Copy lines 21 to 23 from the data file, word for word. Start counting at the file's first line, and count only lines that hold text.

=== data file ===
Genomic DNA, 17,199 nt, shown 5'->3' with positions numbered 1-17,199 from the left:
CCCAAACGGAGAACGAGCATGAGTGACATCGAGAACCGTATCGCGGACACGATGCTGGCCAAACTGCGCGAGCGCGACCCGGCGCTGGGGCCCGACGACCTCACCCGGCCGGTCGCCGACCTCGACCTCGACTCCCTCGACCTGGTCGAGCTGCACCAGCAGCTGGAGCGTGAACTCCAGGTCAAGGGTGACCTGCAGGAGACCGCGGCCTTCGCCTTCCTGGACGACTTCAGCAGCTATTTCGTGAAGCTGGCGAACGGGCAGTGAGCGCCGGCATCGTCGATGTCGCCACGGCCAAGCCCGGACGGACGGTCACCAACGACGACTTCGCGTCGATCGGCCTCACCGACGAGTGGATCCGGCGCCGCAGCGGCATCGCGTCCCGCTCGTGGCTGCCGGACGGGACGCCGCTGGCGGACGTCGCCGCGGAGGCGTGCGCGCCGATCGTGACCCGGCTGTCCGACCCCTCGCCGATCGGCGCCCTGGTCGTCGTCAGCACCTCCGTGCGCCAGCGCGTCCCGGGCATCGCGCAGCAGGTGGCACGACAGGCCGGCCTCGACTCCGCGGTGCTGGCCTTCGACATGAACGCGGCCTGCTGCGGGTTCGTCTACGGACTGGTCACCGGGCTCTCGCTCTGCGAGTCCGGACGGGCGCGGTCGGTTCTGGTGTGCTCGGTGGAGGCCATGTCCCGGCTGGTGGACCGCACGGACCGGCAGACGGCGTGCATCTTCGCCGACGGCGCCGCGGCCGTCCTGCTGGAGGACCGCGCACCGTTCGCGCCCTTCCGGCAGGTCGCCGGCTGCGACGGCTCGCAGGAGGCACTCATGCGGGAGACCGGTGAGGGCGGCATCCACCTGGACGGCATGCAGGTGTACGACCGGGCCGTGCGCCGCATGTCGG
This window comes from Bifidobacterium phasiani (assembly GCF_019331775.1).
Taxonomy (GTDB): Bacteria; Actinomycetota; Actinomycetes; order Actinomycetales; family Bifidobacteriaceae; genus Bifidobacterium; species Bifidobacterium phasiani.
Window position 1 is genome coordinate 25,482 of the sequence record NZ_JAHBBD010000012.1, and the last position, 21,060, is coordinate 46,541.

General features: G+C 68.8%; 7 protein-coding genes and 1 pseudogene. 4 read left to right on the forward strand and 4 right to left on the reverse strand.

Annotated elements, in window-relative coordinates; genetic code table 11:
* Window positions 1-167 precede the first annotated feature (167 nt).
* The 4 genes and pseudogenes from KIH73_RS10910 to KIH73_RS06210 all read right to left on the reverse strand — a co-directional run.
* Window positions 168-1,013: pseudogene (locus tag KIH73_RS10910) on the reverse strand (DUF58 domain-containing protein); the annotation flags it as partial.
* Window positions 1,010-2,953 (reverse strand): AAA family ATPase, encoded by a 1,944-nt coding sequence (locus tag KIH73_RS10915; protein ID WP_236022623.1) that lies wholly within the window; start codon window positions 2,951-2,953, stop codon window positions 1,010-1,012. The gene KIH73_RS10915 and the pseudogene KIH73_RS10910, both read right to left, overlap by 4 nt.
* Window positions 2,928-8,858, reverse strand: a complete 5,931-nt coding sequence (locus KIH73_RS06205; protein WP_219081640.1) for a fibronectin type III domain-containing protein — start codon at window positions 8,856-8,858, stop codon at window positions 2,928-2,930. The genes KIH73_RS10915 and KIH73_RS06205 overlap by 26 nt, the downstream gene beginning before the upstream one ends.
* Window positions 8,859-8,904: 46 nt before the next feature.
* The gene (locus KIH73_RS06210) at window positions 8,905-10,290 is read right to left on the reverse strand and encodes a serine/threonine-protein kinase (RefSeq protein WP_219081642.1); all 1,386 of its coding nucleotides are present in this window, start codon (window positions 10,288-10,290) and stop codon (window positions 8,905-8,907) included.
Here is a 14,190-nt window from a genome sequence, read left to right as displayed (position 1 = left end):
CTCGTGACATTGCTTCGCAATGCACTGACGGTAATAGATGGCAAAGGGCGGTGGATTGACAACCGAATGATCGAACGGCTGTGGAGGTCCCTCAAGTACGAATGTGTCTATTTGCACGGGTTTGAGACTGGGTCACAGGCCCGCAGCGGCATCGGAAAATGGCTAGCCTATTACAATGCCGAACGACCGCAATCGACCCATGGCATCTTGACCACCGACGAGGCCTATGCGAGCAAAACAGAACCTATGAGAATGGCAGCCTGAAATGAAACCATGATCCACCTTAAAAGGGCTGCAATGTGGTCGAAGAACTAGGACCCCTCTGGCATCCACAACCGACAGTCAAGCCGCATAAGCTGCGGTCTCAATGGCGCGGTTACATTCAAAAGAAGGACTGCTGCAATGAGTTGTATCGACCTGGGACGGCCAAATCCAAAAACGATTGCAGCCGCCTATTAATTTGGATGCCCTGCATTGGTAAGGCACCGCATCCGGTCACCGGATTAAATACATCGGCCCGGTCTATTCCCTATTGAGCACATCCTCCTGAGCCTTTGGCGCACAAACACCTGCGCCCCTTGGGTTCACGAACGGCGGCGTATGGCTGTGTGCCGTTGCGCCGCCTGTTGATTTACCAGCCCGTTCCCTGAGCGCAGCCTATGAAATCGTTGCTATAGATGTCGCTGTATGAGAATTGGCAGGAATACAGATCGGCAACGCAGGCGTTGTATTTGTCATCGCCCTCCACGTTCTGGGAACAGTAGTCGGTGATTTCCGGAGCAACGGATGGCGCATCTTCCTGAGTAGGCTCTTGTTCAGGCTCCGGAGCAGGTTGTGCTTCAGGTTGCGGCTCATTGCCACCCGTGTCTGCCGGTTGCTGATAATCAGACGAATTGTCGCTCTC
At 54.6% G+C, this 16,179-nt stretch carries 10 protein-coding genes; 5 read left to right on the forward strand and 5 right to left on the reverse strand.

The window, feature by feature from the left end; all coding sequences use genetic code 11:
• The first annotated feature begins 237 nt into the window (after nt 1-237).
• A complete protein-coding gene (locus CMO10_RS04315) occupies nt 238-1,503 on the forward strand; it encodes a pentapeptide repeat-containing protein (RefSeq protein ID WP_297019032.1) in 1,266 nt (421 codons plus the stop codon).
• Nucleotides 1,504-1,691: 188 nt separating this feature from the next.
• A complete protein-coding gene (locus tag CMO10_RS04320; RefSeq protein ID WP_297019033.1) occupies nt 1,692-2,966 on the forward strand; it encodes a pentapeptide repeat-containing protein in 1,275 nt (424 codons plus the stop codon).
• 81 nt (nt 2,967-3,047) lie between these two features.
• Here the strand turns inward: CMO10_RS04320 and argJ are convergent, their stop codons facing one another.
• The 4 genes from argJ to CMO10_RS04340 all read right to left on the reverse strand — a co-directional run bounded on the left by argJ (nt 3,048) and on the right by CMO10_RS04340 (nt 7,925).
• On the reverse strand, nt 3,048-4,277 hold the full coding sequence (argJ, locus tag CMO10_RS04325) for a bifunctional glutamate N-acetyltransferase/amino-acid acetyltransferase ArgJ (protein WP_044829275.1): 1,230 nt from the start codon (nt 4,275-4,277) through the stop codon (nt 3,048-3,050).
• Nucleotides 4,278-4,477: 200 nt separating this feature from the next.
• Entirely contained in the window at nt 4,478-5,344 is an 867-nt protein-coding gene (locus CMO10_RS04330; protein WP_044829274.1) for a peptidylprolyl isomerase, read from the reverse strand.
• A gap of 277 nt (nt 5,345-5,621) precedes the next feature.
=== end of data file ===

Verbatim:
• Nucleotides 1,504-1,691: 188 nt separating this feature from the next.
• A complete protein-coding gene (locus tag CMO10_RS04320; RefSeq protein ID WP_297019033.1) occupies nt 1,692-2,966 on the forward strand; it encodes a pentapeptide repeat-containing protein in 1,275 nt (424 codons plus the stop codon).
• 81 nt (nt 2,967-3,047) lie between these two features.